Friday, February 27, 2015

Pollyannaism is an act of submission

Okay so I finally figured out why I hate pollyannaism.  There was always an enormous disconnect for me -- because the most pollyanna people I know are also the most depressive.  And so the gap between how they insist that they (and everyone else) see the world (everything is awesome!) and how they are surely feeling inside is quite jarring.  But I always felt bad about distrusting pollyanna people because after all, they were only guilty of being overly sunny, surely they were not hurting anyone -- fake it till you make it right?

But it finally clicked for me the other day -- pollyannaism is an act of submission.  Pollyanna people insist that instead of acting on the information right in front of us that we slip instead into a fictitious alternate reality (a coma really) where everything is always awesome.  The ONLY possible outcome of pollyannaism is to leave the status quo in place.  Strategizing is impossible with pollyanna people because they purposefully ignore the facts in favor of an alternate Candyland reality.

Pollyannaism is an agnotological project -- it is the willful construction of ignorance by weak people who don't want to be burdened with the discomfort and responsibility that comes from realizing that we have a moral responsibility to challenge the status quo.  Pollyannaism is a surrender to protect elites and to show elites that we really mean them no harm.  Pollyannaism is thus a form of totalitarianism, a system where one is not only required to be obedient to a ruling regime, but is required to actually believe, upon pain of death, the fictions of the regime.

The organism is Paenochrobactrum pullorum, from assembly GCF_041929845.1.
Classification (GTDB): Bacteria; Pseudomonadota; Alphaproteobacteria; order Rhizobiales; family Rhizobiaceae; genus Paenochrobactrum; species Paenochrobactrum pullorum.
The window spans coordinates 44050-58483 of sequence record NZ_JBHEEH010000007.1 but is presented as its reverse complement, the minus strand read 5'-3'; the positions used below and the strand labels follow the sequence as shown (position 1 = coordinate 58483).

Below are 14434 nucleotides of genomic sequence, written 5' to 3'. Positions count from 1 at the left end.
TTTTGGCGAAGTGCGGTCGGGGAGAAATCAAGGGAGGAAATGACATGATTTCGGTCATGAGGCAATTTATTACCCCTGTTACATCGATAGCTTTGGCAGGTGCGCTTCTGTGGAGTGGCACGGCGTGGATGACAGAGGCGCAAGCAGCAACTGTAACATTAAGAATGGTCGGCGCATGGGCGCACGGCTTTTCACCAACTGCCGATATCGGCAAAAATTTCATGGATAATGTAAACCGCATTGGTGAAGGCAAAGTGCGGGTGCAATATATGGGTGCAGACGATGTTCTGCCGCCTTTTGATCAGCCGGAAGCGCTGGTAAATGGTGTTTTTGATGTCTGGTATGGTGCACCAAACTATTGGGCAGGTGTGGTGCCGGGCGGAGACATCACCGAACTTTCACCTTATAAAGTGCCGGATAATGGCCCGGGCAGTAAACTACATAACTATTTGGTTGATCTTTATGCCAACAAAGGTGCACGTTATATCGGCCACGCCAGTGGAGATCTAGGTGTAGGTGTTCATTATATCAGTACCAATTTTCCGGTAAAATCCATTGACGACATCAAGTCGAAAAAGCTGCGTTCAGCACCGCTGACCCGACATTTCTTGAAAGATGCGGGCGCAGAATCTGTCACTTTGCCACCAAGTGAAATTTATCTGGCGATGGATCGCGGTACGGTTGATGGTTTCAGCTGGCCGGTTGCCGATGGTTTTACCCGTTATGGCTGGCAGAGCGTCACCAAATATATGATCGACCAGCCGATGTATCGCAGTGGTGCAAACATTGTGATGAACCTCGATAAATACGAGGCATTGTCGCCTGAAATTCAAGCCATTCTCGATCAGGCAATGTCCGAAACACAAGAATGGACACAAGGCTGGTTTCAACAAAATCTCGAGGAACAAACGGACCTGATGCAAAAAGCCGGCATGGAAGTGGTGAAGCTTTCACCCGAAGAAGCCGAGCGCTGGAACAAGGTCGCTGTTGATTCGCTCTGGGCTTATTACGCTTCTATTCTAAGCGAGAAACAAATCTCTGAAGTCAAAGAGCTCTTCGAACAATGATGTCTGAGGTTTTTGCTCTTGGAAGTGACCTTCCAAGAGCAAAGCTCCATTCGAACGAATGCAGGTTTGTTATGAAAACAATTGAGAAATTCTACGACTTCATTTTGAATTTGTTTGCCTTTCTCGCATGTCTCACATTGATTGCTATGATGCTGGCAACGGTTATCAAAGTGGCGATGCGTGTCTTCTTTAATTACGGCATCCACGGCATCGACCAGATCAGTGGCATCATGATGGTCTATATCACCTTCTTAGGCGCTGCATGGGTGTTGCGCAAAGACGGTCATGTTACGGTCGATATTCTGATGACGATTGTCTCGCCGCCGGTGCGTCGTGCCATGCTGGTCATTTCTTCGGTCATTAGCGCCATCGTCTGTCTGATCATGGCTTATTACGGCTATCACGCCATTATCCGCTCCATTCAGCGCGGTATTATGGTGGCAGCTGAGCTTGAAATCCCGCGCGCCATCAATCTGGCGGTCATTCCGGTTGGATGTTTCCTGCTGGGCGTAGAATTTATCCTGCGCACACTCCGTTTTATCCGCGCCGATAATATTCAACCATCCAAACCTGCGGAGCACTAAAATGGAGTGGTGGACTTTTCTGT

To be clear, there is an enormous difference between pollyannaism and the "positive self talk" that athletes engage in.  Positive self talk is a tool for staying focused in the moment to propel one to even greater actions.  Pollyannaism is the opposite of all that -- jumping ahead to a happy conclusion (we always already won already) so as to prevent action even in the midst of conflict.  Elites thus love pollyannaism because it signals surrender and they hate positive self talk because it shows that we are still engaged in the fight.

Thursday, February 26, 2015

So there is still the problem of violence

People seem to be talking about a Universal Basic Income Guarantee. I think the conversation is a good thing and this idea may indeed be the revolution.

But it seems to me that there is still the question of violence.  The entire global economy is founded on violence (of varying types and degrees). There is the direct violence of U.S. (and soon to be Chinese) imperial wars to control natural resources and markets.  But there is also the internalized violence that causes most people on the planet to get up every day and go to jobs that they don't want to be doing. The market is violence -- if you fail to follow the rules of the market (go to work, earn money, pay you bills), you and your family will be evicted, jailed, homeless, starving, and/or left outside to freeze.  So we internalize the violence and force ourselves to do unpleasant things in order to avoid the (even greater) external violence.

A universal basic income guarantee rightly aims to remove violence from the system. But literally, once you take violence out, no one picks strawberries. And garbage collectors would need to make $100,000 a year. Which might be fantastic. It would get rid of all the bullshit jobs that David Graeber talks about.

Okay, fair enough.  But if the universal basic income is adopted in only one country (or just a handful of rich countries) -- don't most of the lousy jobs just move to poorer countries? And don't rich countries then have even more incentive to oppress poor countries in the attempt to keep prices down? So in solving the problem of bullshit jobs in one country -- have we merely moved them to another (which is what we do already, but this would just accelerate that trend). Said differently, does a universal basic income lead to even more neocolonialism rather than less? Does removing the internalized violence in the first world just amplify the external and internal violence in the third world?